If you choose to quit working for the company before your year is up, they will normally require you to pay back a prorated amount of money for the schooling. The amount you pay back will be comparable to what you would have paid if you went to an independently owned school.

Company-sponsored training can be an excellent way to get your career underway if you can't afford the tuition up front for private schooling.

HOS:

Hours Of Service

HOS refers to the logbook hours of service regulations.
Ken C.'s Comment
member avatar

I can only say Prime has a Good Training Program and you will be making pretty good money once you get on a truck with your TNT trainer so whats not to like about that.

Ken C.

TNT:

Trainer-N-Trainee

Prime Inc has their own CDL training program and it's divided into two phases - PSD and TNT.

The PSD (Prime Student Driver) phase is where you'll get your permit and then go on the road for 10,000 miles with a trainer. When you come back you'll get your CDL license and enter the TNT phase.

The TNT phase is the second phase of training where you'll go on the road with an experienced driver for 30,000 miles of team driving. You'll receive 14¢ per mile ($700 per week guaranteed) during this phase. Once you're finished with TNT training you will be assigned a truck to run solo.

Maia B.'s Comment
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Im currently a week into a Swift mill... the training is "OK" at best. I will say that I started out having never driven a manual transmission before and by the end of this week I have been straight line backing very well. So as far as teaching new skills the instructors have been patient.

Its also very cheap ($1950 paid over the course of one year) and the hire with no prior experience. I cant speak for other schools but I can say im happy with how its gone so far.

Dina D.'s Comment
member avatar

I totally want to look before I leap and go in with my eyes wide open. Thank you for your answers! You've helped me and probably many other people that search this site! Before I posted the message above, I did apply to several trucking companies via Truckingtruth's website..and was accepted by several of them (I applied just in case I decided to get my cdl via a college training program). I will definitely follow your advice and study for the learner's permit, Errol V., by enrolling in the High Road Training Program. I definitely want to succeed and am looking up down and all around! Lol! : D Also, yes Ken C. there is a lot to like about Prime such as it's training, fairly new equipment, pet policy, benefits, no touch freight, and pay. Millis I heard, pays more than Prime, but charges more in upfront fee(s) such as I would need to find my own means of transportation to get there $, pay a depost $$, and have to purchase my own meals $$$. I think that Millis has an excellent training program (lower in cost) too - a con is that no Hazmat is required. I would most likely need a cdl a, and dot physical done before going to Millis...same with Swift. Swift has a PTDI certified training program here in Houston...and so does Houston Community College, and ATDS but a certified program is not much better than an accredited one as Brett has said. Millis, Prime, and Swift all seemed to have the same school requirements, lodging (2 to 5 people per room), student to teacher ratio = 1:1, and almost all of the reviews on all three companies were mostly positive rather then not. If I read a great deal of complaining by a few of the reviewers...i empathized but also realize (I think that Brett said this or maybe someone else) that every one's experience is different and that not everyone finds the trucking field to be the right fit for them - perhaps they will find it to be a good fit for them in the future : )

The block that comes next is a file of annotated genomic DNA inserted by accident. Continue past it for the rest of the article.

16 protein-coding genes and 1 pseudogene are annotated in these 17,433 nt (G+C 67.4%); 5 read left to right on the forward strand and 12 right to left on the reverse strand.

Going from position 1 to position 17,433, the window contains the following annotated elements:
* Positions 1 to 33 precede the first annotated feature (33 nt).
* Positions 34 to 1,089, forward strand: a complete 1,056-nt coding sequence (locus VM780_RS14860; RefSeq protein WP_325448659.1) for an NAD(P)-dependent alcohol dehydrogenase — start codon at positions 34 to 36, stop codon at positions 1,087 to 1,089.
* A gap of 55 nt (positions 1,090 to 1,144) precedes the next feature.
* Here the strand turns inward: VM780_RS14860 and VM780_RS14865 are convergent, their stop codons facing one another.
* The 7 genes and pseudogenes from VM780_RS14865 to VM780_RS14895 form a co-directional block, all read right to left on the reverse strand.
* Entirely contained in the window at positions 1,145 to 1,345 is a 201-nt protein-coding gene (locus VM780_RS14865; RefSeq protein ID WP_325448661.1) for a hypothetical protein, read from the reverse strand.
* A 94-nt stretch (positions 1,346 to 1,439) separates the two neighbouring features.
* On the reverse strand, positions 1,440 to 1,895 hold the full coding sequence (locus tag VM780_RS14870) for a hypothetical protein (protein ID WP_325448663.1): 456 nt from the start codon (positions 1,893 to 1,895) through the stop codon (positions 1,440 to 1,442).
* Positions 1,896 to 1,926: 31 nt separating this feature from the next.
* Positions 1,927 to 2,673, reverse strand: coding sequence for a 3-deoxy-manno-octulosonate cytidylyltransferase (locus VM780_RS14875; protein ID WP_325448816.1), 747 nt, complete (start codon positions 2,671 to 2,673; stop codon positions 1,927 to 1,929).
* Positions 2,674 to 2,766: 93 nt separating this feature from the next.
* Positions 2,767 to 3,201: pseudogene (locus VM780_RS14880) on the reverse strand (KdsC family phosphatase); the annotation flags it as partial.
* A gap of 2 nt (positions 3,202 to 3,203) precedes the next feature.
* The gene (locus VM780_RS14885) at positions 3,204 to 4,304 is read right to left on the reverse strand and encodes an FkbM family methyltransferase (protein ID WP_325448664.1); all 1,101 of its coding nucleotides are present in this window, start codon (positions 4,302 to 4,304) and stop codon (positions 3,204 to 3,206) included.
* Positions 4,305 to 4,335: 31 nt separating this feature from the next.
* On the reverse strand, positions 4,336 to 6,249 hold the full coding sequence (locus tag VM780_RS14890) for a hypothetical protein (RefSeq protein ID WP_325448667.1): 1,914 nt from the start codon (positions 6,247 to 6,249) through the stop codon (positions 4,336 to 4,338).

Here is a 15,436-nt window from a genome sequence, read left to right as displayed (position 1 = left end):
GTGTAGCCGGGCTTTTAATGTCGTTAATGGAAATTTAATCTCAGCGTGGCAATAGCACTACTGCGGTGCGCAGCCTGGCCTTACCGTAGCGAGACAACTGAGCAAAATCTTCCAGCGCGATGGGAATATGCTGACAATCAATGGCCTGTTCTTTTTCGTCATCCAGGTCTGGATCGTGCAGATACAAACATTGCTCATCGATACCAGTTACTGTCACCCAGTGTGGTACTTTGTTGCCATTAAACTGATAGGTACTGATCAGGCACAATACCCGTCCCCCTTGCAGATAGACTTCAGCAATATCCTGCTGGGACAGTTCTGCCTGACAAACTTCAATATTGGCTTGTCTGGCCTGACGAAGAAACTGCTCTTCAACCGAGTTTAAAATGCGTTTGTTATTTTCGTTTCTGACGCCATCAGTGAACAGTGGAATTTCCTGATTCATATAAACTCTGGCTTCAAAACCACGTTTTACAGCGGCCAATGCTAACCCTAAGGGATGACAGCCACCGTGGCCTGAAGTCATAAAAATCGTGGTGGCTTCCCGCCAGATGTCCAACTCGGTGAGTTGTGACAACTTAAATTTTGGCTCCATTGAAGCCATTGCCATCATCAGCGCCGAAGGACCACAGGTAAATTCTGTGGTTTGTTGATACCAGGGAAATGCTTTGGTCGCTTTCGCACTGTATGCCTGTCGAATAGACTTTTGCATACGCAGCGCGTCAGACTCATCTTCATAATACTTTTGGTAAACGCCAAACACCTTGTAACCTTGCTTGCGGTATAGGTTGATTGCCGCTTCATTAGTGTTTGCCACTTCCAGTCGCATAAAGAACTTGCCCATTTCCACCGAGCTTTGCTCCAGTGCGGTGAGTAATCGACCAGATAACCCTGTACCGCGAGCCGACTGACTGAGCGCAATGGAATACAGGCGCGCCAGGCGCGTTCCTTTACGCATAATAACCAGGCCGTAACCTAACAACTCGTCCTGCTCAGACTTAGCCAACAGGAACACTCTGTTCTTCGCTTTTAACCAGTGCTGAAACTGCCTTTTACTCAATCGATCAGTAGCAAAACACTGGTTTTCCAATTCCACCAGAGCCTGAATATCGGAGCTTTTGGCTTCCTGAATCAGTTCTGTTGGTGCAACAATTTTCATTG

CDL:

Commercial Driver's License (CDL)

A CDL is required to drive any of the following vehicles:

  • Any combination of vehicles with a gross combined weight rating (GCWR) of 26,001 or more pounds, providing the gross vehicle weight rating (GVWR) of the vehicle being towed is in excess of 10,000 pounds.
  • Any single vehicle with a GVWR of 26,001 or more pounds, or any such vehicle towing another not in excess of 10,000 pounds.
  • Any vehicle, regardless of size, designed to transport 16 or more persons, including the driver.
  • Any vehicle required by federal regulations to be placarded while transporting hazardous materials.

HAZMAT:

Hazardous Materials

Explosive, flammable, poisonous or otherwise potentially dangerous cargo. Large amounts of especially hazardous cargo are required to be placarded under HAZMAT regulations